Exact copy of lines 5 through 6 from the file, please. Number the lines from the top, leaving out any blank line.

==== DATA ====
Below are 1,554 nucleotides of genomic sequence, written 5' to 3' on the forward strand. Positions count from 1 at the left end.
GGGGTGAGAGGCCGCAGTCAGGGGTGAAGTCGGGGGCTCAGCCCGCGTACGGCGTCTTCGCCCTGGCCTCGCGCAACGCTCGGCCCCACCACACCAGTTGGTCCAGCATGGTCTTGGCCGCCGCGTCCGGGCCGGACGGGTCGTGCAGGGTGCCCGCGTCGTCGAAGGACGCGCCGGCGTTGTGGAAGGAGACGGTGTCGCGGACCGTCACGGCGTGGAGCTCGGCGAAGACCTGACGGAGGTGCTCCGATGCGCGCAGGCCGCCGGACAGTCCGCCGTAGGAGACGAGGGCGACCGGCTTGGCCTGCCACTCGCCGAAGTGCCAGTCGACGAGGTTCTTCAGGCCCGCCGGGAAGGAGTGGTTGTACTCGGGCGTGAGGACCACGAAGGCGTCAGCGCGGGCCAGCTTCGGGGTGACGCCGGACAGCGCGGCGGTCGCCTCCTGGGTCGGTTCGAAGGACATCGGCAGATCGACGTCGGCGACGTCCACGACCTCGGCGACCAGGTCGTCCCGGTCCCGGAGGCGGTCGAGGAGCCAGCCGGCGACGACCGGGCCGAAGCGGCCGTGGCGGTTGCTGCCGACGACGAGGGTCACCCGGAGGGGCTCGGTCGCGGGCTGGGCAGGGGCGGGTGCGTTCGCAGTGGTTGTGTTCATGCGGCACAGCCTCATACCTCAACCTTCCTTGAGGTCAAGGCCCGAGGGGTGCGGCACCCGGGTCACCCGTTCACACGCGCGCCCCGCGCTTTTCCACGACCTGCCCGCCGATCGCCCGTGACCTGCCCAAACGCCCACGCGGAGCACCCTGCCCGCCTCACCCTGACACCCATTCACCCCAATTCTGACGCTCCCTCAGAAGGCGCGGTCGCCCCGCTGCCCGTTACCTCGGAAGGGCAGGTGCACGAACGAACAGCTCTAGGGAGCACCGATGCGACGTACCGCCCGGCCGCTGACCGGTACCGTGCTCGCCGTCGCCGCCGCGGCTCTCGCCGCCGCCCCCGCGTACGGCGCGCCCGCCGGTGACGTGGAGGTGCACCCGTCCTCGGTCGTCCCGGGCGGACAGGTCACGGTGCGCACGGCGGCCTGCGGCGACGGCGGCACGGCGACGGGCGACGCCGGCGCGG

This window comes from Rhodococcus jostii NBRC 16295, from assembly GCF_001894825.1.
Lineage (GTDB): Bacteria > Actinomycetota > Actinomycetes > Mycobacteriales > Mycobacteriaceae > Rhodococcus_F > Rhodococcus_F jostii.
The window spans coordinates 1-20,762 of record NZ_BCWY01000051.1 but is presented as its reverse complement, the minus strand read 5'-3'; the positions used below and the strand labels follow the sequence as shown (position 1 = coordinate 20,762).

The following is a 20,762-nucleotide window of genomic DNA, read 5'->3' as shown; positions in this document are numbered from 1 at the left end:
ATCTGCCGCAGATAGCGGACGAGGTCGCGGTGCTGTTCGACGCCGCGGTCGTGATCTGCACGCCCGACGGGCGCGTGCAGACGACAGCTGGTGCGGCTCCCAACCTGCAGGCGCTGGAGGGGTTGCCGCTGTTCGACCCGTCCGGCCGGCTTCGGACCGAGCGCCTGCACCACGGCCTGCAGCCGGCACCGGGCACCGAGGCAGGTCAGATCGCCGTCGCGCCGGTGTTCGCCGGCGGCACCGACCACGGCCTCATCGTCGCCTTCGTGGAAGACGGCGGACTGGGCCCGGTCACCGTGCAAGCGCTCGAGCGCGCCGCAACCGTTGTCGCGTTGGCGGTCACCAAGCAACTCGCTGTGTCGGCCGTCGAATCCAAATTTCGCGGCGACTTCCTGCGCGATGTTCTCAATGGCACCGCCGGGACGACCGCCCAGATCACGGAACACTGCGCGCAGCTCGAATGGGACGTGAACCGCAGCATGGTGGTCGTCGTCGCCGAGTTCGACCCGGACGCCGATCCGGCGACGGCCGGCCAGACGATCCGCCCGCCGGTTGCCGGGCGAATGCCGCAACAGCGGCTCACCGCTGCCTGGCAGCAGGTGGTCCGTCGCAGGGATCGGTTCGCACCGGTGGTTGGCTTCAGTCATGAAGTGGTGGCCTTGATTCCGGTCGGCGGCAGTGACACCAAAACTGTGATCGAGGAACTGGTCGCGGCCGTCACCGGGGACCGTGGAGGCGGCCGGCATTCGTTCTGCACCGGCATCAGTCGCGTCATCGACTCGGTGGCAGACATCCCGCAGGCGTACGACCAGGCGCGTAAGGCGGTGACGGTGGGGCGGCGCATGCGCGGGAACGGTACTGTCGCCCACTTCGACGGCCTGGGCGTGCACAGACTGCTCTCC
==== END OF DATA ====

The window spans coordinates 1-20,762 of record NZ_BCWY01000051.1 but is presented as its reverse complement, the minus strand read 5'-3'; the positions used below and the strand labels follow the sequence as shown (position 1 = coordinate 20,762).

The following is a 20,762-nucleotide window of genomic DNA, read 5'->3' as shown; positions in this document are numbered from 1 at the left end: